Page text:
CFA News Update- May 17, 2011
The House Financial Services Committee approved three bills last week designed to undermine the ability of the new Consumer Financial Protection Bureau (CFPB) to stop abusive financial practices by significantly increasing the ability of financial regulators to block important consumer protection measures initiated by the CFPB, by changing the leadership structure of that agency to make it less accountable, and by preventing it from acting until a director is confirmed by the Senate. In a press statement released in advance of the mark-up, CFA Legislative Director Travis Plunkett criticized the bills for ignoring “the lessons that have been learned about the regulatory failures that triggered a housing and economic crisis and caused extraordinary pain for millions of Americans. The message that these bills send is that, once again, big banks and financial firms are more important to Congress than families who need a cop on the beat and common sense regulation to protect them.”
A coalition of consumer and community groups wrote to Committee members in advance of the mark-up alerting them to the dangers of payday lending and urging them to oppose proposals that would weaken the strong, independent Consumer Financial Protection Bureau needed to protect consumers from abusive practices used by these lenders. The letter was timed to coincide with a lobbying effort by members of an industry trade group representing payday lenders who use the Internet to deliver and collect triple-digit interest rate loans.
The Committee turned a deaf ear to opponents and passed all three bills. H.R. 1315, which was adopted 35-22, would allow a simple majority of bank regulators and others on the Financial Services Oversight Council (FSOC) to veto CFPB rules they deem to be inconsistent with safe and sound operations of financial institutions. CFA expressed concerns that this vague standard could be manipulated to stop significant consumer protection measures that might affect the profitability of financial institutions. H.R. 1121, which passed 33-24, would alter the leadership structure of the agency from that of a single director to a five-member commission.
These changes are unwarranted, Plunkett noted, as the CFPB already has unprecedented restrictions on its powers. For example, nowhere else in federal law can one set of regulators – in this case two-thirds of the members of the FSOC – veto the actions of another agency. The Dodd-Frank Act caps the amount of funding provided to the CFPB, a statutory limit imposed on no other financial regulator. And the CFPB is the only financial regulator that must comply with the federal Regulatory Flexibility Act, which allows small businesses to see proposed rules before the public does, adding months to the already lengthy rulemaking process.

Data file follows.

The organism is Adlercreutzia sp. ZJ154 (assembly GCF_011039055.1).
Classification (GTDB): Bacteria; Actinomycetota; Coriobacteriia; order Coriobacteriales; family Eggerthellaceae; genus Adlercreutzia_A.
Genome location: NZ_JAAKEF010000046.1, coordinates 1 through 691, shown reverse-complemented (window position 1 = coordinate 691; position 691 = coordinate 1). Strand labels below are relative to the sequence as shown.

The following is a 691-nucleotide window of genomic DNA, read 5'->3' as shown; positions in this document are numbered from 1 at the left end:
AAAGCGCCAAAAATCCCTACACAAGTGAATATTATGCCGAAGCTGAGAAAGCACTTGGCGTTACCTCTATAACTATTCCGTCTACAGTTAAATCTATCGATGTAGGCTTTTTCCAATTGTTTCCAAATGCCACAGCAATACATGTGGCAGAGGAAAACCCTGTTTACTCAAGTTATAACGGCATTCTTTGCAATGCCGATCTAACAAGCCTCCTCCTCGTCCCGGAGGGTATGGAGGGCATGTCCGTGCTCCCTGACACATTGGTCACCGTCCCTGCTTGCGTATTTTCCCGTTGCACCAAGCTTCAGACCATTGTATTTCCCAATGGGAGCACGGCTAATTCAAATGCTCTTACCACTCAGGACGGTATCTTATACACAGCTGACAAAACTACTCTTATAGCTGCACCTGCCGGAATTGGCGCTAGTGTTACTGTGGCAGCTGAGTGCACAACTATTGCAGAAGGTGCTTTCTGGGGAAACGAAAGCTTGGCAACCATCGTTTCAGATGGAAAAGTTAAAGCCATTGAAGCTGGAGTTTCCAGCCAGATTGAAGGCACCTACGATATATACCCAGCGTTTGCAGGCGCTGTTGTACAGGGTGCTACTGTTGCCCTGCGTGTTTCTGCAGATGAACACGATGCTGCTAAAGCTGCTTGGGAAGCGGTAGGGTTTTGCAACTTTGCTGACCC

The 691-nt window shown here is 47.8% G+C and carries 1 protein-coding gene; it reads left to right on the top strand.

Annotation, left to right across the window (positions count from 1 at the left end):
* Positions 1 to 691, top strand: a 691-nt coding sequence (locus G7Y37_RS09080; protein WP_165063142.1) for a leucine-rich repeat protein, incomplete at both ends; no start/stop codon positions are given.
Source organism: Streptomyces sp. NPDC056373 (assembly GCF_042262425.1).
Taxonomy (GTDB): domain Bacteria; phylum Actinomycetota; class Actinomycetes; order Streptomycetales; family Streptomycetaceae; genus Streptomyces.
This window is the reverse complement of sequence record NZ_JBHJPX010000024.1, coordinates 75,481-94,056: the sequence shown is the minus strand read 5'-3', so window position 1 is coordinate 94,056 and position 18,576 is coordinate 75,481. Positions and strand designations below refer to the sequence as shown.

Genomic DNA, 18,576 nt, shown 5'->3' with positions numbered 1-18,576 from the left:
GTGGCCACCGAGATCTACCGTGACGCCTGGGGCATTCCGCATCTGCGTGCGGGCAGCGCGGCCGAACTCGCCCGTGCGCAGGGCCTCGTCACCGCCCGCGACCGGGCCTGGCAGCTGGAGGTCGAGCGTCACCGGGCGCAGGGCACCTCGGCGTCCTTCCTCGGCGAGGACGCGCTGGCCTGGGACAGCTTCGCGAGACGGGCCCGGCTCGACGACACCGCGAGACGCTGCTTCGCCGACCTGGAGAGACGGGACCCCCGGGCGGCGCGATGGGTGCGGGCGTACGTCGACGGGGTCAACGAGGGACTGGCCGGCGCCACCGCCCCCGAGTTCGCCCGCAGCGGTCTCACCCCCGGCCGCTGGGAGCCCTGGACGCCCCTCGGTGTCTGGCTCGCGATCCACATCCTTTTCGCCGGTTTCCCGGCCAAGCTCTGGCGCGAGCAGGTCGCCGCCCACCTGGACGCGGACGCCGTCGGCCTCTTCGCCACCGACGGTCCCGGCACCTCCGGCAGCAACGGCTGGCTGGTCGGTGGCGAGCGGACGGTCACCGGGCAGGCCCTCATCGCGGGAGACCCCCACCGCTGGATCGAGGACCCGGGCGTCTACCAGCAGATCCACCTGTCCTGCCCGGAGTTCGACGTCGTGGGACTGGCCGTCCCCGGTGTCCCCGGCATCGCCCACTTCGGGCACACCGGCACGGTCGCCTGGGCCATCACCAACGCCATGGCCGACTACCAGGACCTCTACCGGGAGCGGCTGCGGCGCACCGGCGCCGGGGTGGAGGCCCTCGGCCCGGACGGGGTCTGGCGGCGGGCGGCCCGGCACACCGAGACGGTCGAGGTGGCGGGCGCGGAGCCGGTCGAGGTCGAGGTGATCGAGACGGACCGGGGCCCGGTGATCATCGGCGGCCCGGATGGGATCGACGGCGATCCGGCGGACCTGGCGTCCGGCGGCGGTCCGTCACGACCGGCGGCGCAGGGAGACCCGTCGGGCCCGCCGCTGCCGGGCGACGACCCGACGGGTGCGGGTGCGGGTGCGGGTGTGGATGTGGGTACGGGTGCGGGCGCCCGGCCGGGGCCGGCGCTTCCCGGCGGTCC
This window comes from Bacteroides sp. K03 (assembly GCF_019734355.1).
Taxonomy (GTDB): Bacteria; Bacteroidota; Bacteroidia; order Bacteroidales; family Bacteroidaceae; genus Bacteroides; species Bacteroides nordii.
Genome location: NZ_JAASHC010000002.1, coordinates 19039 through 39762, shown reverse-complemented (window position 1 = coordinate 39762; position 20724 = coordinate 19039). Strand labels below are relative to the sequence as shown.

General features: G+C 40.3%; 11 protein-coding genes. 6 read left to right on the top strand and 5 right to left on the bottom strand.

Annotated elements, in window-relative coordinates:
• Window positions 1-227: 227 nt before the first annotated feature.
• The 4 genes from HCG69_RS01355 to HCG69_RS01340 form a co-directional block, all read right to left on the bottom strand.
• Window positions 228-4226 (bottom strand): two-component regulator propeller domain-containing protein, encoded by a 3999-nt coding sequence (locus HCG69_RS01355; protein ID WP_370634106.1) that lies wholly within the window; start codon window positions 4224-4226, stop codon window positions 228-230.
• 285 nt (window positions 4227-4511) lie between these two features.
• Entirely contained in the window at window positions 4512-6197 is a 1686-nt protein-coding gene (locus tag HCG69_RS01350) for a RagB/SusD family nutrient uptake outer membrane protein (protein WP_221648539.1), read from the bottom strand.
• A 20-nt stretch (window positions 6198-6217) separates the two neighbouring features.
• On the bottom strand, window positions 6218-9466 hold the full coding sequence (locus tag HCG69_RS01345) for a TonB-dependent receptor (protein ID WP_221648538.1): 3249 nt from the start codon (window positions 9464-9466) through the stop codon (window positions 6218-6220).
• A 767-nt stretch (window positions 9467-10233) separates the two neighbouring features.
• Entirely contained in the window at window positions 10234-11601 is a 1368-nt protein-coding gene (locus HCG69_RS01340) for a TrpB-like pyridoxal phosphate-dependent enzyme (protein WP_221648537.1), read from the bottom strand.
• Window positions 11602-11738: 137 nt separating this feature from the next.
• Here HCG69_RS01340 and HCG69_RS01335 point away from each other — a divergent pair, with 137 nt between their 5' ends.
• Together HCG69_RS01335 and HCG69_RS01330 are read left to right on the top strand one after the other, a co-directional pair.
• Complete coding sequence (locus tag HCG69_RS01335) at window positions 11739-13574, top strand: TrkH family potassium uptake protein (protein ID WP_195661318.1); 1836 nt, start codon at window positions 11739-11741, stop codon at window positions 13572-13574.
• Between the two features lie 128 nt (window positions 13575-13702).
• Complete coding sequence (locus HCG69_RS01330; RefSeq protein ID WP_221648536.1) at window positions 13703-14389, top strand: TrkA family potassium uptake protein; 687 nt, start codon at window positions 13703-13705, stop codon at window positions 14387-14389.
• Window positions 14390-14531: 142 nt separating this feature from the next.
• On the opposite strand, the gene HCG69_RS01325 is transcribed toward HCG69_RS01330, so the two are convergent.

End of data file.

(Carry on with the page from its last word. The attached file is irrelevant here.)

The Committee also approved a bill (H.R. 1667) on a 32-26 vote that would require the CFPB to have a director confirmed by the Senate before it could exercise its authorities. This comes on the heels of a letter from 44 Senate Republicans stating that they would not vote to confirm any CFPB director, no matter who that person is, until the structural changes Republicans are seeking are adopted. In a press statement in response to the Republican senators’ letter, Plunkett said: “The measures that these Senators are demanding were all considered and rejected by Congress last year because they would give big banks extraordinary power over the Bureau’s operations and handcuff the only consumer financial cop on the beat that Americans have ever had. Enactment of these measures would virtually guarantee that the CFPB would be a weak and timid agency without the will or ability to curb the kind of financial abuses that caused the nation’s worst financial crisis since the Great Depression. They will also muddle decision-making at the CFPB, while expanding the power of disgraced banking regulators to stop strong consumer protections.”